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  13. #53
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    Quote Originally Posted by plainsman456 View Post
    If you do not have any rosin,you can use powdered sugar.
    I use a pipe wrench and vise with a action wrench.
    When set up against the bench the wrench will keep the barrel from turning,then use a 2 lb shop hammer to jar the action wrench,if it will not give with armstrong pressure applied.
    I have never had to heat one up yet and some barrels can have the marks cleaned up and re used for a project later.
    +1

    I've had several such barrel that could not be removed via a barrel vise over the years. A good and proper fitting action wrench holding the action in a large vice. A large pipe wrench is then put on up close to the front of the action and a 4' pipe is slipped over the handle as a cheater bar. Have had to put all my weight on it a couple times and the "crack" when it breaks loose sounds like a gunshot. I think I've done 4 that way and have not ruined or damaged an action.

    Larry Gibson

  14. #54
    Boolit Master

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    Some are that way, especially square threads like the old 1917's. I have had some that wouldn't pop loos even with me jumping on a 3 foot cheater bar. If a good soak in Kroil and a cheater isn't doing it then you may need to put the thng in a lathe and turn off the shoulder. If you are using the Wheeler you might need to go to aluminum blocks instead of their Oak. The aluminum blocks rosined up seem to hold a lot better. I make mine from scrap stock.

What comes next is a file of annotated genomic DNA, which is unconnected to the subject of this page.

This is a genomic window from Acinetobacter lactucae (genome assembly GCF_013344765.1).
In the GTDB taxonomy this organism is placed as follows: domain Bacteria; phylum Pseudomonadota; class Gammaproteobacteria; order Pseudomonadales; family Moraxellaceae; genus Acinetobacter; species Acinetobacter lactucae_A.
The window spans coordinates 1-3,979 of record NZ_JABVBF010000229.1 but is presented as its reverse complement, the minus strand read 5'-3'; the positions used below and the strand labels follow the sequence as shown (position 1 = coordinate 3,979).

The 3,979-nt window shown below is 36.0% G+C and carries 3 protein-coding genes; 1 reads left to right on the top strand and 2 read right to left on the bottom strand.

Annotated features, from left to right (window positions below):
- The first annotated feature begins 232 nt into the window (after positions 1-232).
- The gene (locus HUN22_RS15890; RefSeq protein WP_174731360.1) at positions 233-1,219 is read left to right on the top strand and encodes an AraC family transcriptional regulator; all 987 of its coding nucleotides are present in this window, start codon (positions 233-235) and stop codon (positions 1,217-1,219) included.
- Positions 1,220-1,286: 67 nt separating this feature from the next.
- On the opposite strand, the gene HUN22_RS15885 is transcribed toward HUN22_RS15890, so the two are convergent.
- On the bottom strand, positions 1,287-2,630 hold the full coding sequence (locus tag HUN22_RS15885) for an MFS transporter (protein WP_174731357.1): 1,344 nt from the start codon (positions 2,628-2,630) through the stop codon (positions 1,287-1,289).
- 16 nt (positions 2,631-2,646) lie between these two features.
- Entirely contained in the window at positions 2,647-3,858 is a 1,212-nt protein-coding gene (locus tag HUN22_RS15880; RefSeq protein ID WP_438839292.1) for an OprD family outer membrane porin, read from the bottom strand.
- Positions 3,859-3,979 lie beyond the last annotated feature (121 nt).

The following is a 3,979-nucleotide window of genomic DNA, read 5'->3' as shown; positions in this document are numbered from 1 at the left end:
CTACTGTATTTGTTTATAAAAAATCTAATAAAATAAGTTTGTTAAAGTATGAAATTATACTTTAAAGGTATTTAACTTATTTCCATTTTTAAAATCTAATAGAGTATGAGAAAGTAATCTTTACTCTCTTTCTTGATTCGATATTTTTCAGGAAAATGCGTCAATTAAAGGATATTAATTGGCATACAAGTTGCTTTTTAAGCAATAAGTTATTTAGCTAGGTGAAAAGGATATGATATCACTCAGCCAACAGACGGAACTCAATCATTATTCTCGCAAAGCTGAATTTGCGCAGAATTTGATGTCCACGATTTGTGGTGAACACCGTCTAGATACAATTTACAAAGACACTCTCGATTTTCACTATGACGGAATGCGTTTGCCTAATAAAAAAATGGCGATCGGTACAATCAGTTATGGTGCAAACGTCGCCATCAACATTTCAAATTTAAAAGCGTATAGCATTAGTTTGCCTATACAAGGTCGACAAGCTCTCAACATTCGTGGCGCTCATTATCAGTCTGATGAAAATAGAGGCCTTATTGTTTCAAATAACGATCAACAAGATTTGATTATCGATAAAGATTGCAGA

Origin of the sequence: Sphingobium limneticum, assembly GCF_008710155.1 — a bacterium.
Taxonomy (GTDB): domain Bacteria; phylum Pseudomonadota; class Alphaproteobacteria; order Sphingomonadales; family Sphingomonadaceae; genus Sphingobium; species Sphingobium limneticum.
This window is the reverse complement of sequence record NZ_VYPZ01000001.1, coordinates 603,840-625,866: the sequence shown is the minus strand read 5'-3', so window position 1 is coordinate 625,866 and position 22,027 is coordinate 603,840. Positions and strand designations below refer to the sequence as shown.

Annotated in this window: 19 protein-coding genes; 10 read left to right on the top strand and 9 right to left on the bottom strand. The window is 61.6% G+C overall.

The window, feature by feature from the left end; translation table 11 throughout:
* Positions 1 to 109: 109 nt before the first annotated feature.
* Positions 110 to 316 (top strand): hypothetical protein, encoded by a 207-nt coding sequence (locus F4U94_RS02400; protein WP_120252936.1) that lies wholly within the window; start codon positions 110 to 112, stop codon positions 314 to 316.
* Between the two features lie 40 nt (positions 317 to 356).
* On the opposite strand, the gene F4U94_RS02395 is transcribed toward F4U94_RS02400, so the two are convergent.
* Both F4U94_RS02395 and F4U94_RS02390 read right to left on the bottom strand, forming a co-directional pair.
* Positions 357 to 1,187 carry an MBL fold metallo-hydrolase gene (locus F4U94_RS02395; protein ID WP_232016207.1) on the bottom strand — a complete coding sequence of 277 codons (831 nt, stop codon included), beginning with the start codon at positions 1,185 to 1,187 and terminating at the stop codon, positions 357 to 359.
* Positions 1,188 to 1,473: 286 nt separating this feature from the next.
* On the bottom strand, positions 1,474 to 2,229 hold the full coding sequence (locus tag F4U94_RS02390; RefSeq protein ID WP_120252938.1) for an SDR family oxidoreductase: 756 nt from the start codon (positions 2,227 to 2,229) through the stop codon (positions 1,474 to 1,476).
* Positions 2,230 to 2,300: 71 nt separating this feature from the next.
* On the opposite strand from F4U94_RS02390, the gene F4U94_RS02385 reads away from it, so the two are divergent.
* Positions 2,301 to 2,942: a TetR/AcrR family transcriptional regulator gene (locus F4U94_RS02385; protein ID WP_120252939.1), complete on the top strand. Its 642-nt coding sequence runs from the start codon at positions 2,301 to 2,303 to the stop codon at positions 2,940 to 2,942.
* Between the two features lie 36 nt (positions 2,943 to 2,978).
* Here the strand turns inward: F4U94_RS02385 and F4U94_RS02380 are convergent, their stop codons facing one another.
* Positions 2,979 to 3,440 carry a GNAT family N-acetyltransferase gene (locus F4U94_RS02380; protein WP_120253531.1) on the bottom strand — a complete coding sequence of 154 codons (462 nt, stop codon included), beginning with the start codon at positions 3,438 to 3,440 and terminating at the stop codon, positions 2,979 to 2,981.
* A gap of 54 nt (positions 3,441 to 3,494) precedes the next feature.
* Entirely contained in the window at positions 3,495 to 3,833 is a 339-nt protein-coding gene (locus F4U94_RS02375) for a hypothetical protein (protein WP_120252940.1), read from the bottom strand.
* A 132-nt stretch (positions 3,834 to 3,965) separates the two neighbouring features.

15. #55
    Boolit Master Char-Gar's Avatar
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    Quote Originally Posted by KCSO View Post
    Some are that way, especially square threads like the old 1917's. I have had some that wouldn't pop loos even with me jumping on a 3 foot cheater bar. If a good soak in Kroil and a cheater isn't doing it then you may need to put the thng in a lathe and turn off the shoulder. If you are using the Wheeler you might need to go to aluminum blocks instead of their Oak. The aluminum blocks rosined up seem to hold a lot better. I make mine from scrap stock.
    Ahem... My post about cutting a groove in the barrel just forward of the receiver with a hacksaw, accomplishes the same thing a turning the shoulder off with a lathe, plus it is quicker that setting up the lathe. Plus, lots of folks with stuck barrels don't have a lathe or one long enough to chuck up a barreled action.
    Disclaimer: The above is not holy writ. It is just my opinion based on my experience and knowledge. Your mileage may vary.

  16. #56
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    Cutting a grove doesn't work as well on Mausers. The contact should be on the inner race and not on the barrel shoulder. It won't hurt but it might not help.
    Last edited by M-Tecs; 08-08-2012 at 02:34 PM.

  17. #57